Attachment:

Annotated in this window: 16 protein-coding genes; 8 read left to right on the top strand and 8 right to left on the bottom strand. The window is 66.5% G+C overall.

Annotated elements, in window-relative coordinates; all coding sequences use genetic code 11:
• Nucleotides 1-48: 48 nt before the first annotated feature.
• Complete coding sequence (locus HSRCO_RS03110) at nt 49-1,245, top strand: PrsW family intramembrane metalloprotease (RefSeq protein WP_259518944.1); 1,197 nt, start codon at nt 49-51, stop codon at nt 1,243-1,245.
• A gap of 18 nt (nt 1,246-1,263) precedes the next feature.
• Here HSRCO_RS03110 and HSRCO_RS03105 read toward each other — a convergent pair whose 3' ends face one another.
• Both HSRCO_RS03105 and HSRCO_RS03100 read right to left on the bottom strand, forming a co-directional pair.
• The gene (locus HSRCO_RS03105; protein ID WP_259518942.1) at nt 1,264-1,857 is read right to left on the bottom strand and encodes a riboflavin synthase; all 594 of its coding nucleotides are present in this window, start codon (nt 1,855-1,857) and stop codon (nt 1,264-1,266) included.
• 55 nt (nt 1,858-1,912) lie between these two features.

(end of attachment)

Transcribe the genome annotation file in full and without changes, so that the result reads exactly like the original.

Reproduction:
Annotated in this window: 16 protein-coding genes; 8 read left to right on the top strand and 8 right to left on the bottom strand. The window is 66.5% G+C overall.

Annotated elements, in window-relative coordinates; all coding sequences use genetic code 11:
• Nucleotides 1-48: 48 nt before the first annotated feature.
• Complete coding sequence (locus HSRCO_RS03110) at nt 49-1,245, top strand: PrsW family intramembrane metalloprotease (RefSeq protein WP_259518944.1); 1,197 nt, start codon at nt 49-51, stop codon at nt 1,243-1,245.
• A gap of 18 nt (nt 1,246-1,263) precedes the next feature.
• Here HSRCO_RS03110 and HSRCO_RS03105 read toward each other — a convergent pair whose 3' ends face one another.
• Both HSRCO_RS03105 and HSRCO_RS03100 read right to left on the bottom strand, forming a co-directional pair.
• The gene (locus HSRCO_RS03105; protein ID WP_259518942.1) at nt 1,264-1,857 is read right to left on the bottom strand and encodes a riboflavin synthase; all 594 of its coding nucleotides are present in this window, start codon (nt 1,855-1,857) and stop codon (nt 1,264-1,266) included.
• 55 nt (nt 1,858-1,912) lie between these two features.